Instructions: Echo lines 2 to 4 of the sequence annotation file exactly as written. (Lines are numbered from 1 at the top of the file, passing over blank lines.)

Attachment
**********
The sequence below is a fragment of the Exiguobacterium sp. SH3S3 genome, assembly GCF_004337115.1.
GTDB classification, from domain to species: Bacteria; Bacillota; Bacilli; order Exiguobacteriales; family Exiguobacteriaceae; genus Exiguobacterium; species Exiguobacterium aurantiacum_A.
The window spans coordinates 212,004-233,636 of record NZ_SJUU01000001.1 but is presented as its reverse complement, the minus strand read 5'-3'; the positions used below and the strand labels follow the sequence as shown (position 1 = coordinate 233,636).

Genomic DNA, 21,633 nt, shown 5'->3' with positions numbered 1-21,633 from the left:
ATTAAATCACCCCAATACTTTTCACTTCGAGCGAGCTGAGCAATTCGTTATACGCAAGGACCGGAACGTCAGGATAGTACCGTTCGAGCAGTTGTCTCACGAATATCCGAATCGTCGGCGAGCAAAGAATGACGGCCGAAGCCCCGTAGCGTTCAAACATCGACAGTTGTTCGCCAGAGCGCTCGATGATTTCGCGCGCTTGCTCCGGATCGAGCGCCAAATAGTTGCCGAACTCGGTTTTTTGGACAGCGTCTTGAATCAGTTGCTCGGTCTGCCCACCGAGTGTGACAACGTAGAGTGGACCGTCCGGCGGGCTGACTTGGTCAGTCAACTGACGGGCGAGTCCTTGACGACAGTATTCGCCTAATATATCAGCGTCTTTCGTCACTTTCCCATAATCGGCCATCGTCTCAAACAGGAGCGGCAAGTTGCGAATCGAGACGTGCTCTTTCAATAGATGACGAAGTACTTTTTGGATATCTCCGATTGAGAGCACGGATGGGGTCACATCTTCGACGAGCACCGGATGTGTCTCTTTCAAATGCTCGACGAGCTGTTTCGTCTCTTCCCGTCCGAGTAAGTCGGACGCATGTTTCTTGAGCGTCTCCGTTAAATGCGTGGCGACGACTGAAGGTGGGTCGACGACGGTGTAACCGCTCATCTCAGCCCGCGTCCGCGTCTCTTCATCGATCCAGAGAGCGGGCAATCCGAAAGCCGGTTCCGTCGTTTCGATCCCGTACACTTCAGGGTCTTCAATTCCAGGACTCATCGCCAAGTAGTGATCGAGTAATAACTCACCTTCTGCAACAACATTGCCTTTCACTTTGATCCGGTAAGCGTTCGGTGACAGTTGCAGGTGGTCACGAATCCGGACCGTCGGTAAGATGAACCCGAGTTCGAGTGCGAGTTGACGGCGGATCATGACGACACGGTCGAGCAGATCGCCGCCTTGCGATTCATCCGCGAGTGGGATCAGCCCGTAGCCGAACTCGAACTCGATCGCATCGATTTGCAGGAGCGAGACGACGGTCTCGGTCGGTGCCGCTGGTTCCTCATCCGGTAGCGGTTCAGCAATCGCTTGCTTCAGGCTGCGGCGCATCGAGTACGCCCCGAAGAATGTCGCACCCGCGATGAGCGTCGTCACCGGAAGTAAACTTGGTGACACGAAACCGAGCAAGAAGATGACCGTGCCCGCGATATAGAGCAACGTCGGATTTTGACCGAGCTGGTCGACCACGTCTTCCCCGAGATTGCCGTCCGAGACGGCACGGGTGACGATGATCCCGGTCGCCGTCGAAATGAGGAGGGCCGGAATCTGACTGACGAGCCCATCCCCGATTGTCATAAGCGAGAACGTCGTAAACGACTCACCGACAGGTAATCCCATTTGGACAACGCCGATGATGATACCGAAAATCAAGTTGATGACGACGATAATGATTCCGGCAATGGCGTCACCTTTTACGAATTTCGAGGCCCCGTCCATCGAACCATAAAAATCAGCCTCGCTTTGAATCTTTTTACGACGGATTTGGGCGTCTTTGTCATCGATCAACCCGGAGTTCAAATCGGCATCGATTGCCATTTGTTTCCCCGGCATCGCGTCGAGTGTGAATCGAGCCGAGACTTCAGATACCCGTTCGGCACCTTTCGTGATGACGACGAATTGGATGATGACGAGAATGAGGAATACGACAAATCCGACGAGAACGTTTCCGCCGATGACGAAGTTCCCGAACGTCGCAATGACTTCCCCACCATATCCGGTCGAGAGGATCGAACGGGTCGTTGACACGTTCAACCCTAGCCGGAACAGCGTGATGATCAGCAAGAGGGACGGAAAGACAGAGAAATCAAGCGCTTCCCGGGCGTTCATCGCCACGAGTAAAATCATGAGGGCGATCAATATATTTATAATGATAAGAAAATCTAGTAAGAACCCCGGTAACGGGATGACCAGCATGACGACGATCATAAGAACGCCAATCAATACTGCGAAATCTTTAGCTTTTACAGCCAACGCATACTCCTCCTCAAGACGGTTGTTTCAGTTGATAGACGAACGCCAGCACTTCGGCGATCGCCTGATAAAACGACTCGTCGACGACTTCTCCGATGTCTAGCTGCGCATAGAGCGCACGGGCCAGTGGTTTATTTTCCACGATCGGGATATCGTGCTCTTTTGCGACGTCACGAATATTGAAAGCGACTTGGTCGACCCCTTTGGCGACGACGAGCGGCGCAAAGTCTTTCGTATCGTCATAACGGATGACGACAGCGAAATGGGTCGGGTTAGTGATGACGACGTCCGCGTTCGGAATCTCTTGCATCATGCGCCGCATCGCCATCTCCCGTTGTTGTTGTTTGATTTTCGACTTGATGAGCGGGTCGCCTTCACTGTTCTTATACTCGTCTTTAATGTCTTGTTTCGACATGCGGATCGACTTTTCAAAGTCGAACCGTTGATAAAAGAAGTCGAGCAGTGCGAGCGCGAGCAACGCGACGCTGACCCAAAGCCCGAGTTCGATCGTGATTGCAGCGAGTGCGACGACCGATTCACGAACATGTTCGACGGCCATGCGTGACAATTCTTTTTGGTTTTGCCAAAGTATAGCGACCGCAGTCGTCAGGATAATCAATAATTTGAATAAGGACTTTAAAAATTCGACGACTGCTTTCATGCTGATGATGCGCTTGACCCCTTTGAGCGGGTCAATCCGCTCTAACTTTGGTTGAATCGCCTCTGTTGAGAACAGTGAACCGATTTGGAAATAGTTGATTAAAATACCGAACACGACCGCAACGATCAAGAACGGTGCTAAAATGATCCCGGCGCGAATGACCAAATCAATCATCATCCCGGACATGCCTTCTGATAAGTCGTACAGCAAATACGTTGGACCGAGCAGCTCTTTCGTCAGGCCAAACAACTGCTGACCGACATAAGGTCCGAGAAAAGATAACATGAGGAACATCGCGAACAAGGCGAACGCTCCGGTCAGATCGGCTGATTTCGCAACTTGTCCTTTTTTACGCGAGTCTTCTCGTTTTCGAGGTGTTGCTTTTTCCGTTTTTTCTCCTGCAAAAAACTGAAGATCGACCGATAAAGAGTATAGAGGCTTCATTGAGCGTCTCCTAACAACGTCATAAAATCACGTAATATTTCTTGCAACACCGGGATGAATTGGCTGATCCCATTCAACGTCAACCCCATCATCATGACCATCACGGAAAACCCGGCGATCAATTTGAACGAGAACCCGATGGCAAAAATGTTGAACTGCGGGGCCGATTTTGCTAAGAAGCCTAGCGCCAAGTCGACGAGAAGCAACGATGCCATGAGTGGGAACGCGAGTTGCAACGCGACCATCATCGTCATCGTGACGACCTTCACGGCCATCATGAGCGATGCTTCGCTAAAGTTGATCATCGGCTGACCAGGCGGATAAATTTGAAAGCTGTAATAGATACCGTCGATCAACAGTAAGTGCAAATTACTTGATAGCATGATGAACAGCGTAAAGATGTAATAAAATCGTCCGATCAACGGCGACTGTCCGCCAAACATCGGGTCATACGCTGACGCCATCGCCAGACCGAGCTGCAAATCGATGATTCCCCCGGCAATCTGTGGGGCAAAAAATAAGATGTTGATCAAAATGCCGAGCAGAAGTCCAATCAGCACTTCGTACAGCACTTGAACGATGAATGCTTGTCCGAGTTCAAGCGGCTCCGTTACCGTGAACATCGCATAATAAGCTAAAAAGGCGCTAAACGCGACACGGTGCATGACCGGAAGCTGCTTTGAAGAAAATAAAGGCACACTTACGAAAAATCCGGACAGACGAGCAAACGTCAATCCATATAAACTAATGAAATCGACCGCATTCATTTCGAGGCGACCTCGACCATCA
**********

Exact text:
GTDB classification, from domain to species: Bacteria; Bacillota; Bacilli; order Exiguobacteriales; family Exiguobacteriaceae; genus Exiguobacterium; species Exiguobacterium aurantiacum_A.
The window spans coordinates 212,004-233,636 of record NZ_SJUU01000001.1 but is presented as its reverse complement, the minus strand read 5'-3'; the positions used below and the strand labels follow the sequence as shown (position 1 = coordinate 233,636).

Genomic DNA, 21,633 nt, shown 5'->3' with positions numbered 1-21,633 from the left: